# Solving a question regarding area of triangle in x-y plane

• Jul 9th 2010, 11:25 PM
Glitch
Solving a question regarding area of triangle in x-y plane
This is the question:

Find the area of the triangle with vertices (1, -2), (-1, 3), (2, 4).

I have already solved this, however my method seems quite lengthy. I just want to know if there's a better way to do it.

My method:
1. Label the vertices a, b and c respectively.
2. Find the distance between the vertices using the distance formula.
3. Let the largest distance be the 'base' of the triangle.
4. Find the gradient of the base, choose one of its verticies, and use the point-gradient formula to get the equation of the line.
5. Find the line which cuts through the base, and passes through the opposite vertex. Do this by getting the perpendicular gradient of the base, then using the opposite vertex, find the equation of the line using the point-gradient formula.
6. Now we simultaneously solve the equation for the base, and the perpendicular line that cuts it. This will give the point at where the line cuts the base.
7. We know where the line cuts the base, so we use that to find the height of the triangle, by finding the distance between the point of intersection and the opposite vertex.
8. Now it's just a matter of 1/2 * base * height

Is there a better way?
• Jul 10th 2010, 12:34 AM
red_dog
If $A(x_1,y_1), \ B(x_2,y_2), \ C(x_3,y_3)$ are the vertices of the triangle ABC, then the area of the triangle ABC is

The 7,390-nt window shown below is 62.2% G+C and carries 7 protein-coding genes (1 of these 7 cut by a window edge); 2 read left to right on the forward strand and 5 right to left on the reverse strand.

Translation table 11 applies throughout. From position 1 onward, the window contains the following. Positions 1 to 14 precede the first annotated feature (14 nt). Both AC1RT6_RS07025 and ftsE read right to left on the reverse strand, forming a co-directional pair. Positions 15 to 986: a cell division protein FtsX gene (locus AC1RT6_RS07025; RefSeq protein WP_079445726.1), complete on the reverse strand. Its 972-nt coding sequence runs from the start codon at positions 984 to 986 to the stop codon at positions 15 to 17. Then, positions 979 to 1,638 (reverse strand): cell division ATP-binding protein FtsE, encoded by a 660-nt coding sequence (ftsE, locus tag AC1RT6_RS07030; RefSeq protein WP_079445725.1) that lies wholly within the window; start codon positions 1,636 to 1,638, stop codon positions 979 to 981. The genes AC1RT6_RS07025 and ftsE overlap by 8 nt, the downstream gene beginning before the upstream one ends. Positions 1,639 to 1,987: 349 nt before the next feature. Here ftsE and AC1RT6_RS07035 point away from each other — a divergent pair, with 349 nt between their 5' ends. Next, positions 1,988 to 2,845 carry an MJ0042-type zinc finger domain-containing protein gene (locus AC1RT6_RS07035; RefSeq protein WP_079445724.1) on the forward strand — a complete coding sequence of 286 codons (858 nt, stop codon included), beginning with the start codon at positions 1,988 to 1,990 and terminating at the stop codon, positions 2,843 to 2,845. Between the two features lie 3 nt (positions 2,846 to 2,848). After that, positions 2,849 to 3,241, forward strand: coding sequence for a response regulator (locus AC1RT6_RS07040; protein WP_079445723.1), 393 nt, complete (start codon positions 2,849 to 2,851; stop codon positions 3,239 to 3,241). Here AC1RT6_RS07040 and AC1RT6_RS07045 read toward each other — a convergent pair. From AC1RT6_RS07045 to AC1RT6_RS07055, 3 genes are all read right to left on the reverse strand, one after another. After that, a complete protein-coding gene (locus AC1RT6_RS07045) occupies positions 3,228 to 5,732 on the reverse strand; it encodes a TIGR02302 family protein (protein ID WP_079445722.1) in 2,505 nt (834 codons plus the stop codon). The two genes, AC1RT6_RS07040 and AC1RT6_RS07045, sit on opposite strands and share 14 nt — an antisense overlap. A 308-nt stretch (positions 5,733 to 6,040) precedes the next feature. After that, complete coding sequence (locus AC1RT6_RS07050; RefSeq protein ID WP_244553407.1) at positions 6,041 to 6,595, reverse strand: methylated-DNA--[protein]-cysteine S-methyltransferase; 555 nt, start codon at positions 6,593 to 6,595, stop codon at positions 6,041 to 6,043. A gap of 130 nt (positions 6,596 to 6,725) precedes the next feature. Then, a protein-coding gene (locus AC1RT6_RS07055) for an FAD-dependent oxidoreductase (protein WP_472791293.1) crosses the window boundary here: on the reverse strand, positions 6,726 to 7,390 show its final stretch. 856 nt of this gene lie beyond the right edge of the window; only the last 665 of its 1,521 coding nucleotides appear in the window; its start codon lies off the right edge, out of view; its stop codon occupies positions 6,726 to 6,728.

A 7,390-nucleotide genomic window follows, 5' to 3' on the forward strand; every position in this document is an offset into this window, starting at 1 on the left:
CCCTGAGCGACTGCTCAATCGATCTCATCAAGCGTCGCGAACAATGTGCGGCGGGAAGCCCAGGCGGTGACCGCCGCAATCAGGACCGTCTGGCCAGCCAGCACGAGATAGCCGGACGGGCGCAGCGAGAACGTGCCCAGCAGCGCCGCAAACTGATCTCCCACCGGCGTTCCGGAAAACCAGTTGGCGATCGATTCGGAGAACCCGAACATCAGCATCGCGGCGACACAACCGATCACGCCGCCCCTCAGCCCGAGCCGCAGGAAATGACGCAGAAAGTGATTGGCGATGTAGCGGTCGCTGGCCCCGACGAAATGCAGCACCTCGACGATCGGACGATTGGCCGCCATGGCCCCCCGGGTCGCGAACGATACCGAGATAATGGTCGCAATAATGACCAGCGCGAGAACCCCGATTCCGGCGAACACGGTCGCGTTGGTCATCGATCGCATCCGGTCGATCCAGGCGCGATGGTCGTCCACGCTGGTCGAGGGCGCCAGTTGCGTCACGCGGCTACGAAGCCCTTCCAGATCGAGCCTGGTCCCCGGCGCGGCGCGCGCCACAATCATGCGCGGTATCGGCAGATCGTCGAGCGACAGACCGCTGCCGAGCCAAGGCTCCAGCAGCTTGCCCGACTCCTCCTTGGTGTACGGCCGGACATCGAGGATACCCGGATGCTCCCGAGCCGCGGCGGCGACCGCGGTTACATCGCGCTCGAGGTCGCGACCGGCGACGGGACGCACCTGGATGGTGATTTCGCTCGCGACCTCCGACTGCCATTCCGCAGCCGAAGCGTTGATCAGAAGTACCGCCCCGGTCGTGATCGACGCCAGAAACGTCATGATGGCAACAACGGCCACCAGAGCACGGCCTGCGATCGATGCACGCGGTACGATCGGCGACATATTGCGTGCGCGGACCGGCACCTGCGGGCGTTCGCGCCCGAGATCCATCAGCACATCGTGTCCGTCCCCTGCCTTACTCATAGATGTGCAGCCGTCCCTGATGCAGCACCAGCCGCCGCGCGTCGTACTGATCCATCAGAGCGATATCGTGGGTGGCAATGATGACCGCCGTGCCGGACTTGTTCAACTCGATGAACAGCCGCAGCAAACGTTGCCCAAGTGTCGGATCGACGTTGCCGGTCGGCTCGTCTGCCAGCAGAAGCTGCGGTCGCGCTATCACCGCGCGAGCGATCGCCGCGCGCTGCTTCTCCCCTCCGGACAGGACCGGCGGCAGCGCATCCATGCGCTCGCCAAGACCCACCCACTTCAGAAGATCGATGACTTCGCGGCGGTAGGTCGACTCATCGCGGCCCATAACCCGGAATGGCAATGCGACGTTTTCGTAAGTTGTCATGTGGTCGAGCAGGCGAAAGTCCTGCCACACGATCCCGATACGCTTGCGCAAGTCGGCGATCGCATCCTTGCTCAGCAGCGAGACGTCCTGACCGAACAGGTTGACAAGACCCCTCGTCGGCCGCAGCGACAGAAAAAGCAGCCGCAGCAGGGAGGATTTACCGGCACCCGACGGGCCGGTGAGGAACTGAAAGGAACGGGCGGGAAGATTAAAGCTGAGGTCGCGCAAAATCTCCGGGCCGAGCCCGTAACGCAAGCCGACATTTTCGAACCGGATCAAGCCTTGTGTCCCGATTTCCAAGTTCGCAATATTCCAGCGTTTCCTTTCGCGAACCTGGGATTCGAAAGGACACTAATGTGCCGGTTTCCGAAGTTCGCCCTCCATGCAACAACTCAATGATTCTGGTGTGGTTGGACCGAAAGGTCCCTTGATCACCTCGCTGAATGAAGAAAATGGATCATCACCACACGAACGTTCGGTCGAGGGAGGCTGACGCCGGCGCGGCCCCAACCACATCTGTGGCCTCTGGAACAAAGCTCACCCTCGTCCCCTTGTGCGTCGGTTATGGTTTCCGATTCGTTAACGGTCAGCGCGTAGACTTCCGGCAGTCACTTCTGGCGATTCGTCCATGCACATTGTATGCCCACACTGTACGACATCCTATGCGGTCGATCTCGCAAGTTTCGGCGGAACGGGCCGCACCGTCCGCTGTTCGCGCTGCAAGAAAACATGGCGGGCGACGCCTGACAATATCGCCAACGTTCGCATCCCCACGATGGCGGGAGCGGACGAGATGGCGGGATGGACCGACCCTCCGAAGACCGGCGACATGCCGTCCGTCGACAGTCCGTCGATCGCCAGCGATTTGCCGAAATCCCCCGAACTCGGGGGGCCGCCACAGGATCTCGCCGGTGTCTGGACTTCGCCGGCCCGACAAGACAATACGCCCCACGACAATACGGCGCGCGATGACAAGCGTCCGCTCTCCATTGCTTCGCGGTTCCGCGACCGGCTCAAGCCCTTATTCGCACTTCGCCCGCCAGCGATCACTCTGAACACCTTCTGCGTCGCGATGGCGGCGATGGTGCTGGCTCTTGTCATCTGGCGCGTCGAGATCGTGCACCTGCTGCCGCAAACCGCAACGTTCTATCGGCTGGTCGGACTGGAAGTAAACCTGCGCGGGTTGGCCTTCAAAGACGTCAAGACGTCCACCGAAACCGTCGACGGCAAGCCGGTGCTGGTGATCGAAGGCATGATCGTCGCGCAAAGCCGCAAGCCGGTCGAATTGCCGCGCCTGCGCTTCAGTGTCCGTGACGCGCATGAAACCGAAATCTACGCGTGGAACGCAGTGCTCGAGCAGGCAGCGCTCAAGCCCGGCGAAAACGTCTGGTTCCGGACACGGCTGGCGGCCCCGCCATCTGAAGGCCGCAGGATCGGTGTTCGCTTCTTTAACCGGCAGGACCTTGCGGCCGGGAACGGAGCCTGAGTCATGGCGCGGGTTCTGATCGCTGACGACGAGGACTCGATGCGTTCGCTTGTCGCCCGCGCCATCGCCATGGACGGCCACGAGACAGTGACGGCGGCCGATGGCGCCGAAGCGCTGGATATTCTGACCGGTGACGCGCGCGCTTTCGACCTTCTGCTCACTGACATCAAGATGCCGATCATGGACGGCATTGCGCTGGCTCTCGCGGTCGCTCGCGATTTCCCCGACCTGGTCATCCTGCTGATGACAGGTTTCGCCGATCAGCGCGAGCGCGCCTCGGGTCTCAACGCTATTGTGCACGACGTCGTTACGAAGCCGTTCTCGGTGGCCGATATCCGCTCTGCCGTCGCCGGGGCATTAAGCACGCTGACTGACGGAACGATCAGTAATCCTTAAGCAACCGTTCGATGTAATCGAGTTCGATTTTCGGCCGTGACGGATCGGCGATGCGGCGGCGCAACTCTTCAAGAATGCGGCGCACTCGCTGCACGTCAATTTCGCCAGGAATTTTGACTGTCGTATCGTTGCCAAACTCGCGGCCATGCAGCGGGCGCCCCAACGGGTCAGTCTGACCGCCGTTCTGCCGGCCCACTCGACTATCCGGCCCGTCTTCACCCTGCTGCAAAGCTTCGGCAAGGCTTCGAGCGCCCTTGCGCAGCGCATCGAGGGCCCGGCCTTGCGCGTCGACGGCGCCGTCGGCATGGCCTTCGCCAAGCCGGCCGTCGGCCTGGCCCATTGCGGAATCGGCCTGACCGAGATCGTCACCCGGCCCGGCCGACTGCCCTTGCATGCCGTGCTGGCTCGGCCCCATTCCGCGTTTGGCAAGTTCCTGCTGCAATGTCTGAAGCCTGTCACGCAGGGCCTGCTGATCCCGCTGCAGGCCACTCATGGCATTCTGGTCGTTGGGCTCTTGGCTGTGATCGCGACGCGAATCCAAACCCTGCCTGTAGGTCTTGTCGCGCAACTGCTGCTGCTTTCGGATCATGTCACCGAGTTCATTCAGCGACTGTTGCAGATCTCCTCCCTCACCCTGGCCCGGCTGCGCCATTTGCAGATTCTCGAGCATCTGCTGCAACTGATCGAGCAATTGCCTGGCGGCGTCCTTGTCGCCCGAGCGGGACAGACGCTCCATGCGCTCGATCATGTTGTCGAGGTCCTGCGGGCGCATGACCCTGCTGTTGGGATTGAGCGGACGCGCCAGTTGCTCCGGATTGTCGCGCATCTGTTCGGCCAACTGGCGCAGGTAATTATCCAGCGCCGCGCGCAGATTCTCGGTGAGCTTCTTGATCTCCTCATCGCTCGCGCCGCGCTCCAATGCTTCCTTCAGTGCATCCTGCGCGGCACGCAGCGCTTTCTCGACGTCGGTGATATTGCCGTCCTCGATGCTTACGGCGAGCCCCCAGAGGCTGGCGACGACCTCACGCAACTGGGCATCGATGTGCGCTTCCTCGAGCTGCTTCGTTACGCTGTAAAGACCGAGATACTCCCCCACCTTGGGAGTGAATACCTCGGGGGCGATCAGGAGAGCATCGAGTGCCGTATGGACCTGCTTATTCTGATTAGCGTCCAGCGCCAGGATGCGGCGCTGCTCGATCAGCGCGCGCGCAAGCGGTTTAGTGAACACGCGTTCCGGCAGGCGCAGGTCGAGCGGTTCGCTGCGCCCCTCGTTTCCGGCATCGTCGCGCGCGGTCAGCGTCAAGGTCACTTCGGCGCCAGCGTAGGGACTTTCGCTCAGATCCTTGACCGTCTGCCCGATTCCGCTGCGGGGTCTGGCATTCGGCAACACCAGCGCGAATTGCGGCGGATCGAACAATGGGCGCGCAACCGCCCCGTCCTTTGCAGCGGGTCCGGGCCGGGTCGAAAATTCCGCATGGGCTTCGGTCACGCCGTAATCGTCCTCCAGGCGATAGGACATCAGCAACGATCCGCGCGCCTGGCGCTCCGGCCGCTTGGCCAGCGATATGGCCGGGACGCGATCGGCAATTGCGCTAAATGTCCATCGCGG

$A=\frac{1}{2}|\Delta|$

where $\Delta=\begin{vmatrix}x_1 & y_1 & 1\\x_2 & y_2 & 1\\x_3 & y_3 & 1\end{vmatrix}$
• Jul 10th 2010, 01:42 AM
Glitch
I'm not sure what you're trying to say.
• Jul 10th 2010, 03:24 AM
mr fantastic
Quote:

Originally Posted by Glitch
I'm not sure what you're trying to say.

If that's the case then it involves ideas (such as the scalar triple product) that you do not yet know.
• Jul 10th 2010, 04:34 AM
Prove It
Just find the distance between each of the vertices to give you the three lengths of the triangle, then apply Heron's Formula.

Heron's Formula: For a triangle of side lengths $a, b, c$

$A = \sqrt{s(s-a)(s-b)(s-c)}$ where $s = \frac{a + b + c}{2}$.
• Jul 10th 2010, 04:57 AM
Glitch
We haven't learnt that, but thanks!
• Jul 10th 2010, 05:16 AM
mr fantastic
Quote:

Originally Posted by Glitch
We haven't learnt that, but thanks!

Unlike the formula in post #2, it requires no special mathematical background. So consider it something you have now learned.
• Jul 10th 2010, 06:54 AM
Glitch
I've memorised the formula. Thanks again!